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I'm reading serial data with a while loop. However, I have no control over the sample rate.

The code itself seems to take 0.2s to run, so I know I won't be able to go any faster than that. But I would like to be able to control precisely how much slower I sample.

I feel like I could do it using 'sleep', but the problem is that there is potential that at different points the loop itself will take longer to read(depending on precisely what is being transmitted over serial data), so the code would have to make up the balance.

For example, let's say I want to sample every 1s, and the loop takes anywhere from 0.2s to 0.3s to run. My code needs to be smart enough to sleep for 0.8s (if the loop takes 0.2s) or 0.7s (if the loop takes 0.3s).

import serial
import csv
import time

#open serial stream
    while True:

        #read and print a line
        sample_value=ser.readline()
        sample_time=time.time()-zero
        sample_line=str(sample_time)+','+str(sample_value)
        outfile.write(sample_line)
        print 'time: ',sample_time,', value: ',sample_value
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I've done this kind of thing before using /dev/rtc as a trigger in an asynchronous reactor. It triggers at precise intervals independent of measuring time. But you could also just use itimer. –  Keith Nov 10 '12 at 20:05

3 Answers 3

up vote 6 down vote accepted

Just measure the time running your code takes every iteration of the loop, and sleep accordingly:

import time

while True:
    now = time.time()            # get the time
    do_something()               # do your stuff
    elapsed = time.time() - now  # how long was it running?
    time.sleep(1.-elapsed)       # sleep accordingly so the full iteration takes 1 second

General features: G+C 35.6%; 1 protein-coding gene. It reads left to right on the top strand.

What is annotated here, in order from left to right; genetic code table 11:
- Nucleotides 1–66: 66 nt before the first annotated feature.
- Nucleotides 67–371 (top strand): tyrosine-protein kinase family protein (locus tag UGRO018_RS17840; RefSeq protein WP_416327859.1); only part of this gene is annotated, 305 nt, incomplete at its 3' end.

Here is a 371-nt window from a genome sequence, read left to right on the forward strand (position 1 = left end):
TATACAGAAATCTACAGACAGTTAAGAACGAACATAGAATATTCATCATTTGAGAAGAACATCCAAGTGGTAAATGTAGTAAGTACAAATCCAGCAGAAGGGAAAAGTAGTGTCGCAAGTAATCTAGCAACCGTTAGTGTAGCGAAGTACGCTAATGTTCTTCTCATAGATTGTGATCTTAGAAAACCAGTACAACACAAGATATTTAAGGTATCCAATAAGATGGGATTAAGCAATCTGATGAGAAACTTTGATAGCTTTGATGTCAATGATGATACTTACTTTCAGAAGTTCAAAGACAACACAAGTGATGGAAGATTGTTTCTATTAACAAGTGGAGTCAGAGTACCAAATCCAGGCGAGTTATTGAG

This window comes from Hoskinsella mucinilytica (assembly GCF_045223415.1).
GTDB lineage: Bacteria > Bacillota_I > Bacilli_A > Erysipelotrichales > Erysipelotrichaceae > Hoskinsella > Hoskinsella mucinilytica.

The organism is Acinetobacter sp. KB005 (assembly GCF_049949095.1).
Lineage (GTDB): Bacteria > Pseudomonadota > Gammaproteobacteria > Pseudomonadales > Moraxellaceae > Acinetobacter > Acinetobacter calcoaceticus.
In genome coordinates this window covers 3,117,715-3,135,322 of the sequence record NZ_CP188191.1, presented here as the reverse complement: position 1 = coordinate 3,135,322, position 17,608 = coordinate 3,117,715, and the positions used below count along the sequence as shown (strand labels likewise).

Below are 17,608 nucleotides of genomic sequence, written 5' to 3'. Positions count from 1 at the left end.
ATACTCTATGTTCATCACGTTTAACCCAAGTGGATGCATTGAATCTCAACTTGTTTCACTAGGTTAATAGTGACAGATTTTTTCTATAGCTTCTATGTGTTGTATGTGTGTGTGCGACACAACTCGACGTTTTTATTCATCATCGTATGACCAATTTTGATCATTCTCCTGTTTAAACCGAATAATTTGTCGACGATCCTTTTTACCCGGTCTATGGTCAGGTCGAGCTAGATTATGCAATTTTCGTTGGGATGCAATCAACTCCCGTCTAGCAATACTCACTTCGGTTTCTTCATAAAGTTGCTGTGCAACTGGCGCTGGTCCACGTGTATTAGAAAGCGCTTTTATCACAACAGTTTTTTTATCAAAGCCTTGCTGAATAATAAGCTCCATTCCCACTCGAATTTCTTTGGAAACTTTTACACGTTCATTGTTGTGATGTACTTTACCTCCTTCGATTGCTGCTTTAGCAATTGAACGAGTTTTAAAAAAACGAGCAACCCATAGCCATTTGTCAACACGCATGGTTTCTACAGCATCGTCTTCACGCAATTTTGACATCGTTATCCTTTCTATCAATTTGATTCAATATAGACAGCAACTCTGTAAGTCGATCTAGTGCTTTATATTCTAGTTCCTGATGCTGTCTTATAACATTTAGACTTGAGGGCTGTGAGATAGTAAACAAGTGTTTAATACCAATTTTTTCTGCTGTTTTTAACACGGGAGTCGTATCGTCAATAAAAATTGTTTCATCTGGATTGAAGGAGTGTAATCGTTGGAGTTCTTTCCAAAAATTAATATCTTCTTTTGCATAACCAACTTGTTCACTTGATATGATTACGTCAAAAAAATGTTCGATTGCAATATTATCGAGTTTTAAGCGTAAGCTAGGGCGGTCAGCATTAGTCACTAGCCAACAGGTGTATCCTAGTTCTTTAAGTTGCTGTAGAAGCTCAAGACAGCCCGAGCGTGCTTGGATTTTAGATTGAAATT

Of course not 100% perfect (maybe off one millisecond or another from time to time), but I guess it's good enough.


Another nice approach is using twisted's LoopingCall:

from twisted.internet import task
from twisted.internet import reactor

def do_something():
    pass # do your work here

task.LoopingCall(do_something).start(1.0)
reactor.run()
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At the beginning of the loop check if the appropriate amount of time has passed. If it has not, continue.

# Set up initial conditions for sample_time outside the loop
sample_period = ???
next_min_time = 0
while True:
    sample_time=time.time()-zero
    if sample_time < next_min_time:
        continue
    #read and print a line
    sample_value=ser.readline()
    sample_line=str(sample_time)+','+str(sample_value)
    outfile.write(sample_line)
    print 'time: ',sample_time,', value: ',sample_value
    next_min_time = sample_time + sample_period
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2  
You're filling the waiting time with a blank loop. Rather use time.sleep() to allow the scheduler to fill the waiting time with processing of other threads/processes. –  Niklas R Nov 2 '12 at 15:17

An rather elegant method is you're working on UNIX : use the signal library

The code :

import signal


def _handle_timeout():
    print "timeout hit" # Do nothing here

def second(count):
    signal.signal(signal.SIGALRM, _handle_timeout)
    signal.alarm(1)
    try:
        count += 1 # put your function here
        signal.pause()

    finally:
        signal.alarm(0)
        return count


if __name__ == '__main__':

    count = 0
    count = second(count)
    count = second(count)
    count = second(count)
    count = second(count)
    count = second(count)

    print count

And the timing :

 georgesl@cleese:~/Bureau$ time python timer.py
 5

 real   0m5.081s
 user   0m0.068s
 sys    0m0.004s

Two caveats though : it only works on *nix, and it is not multithread-safe.

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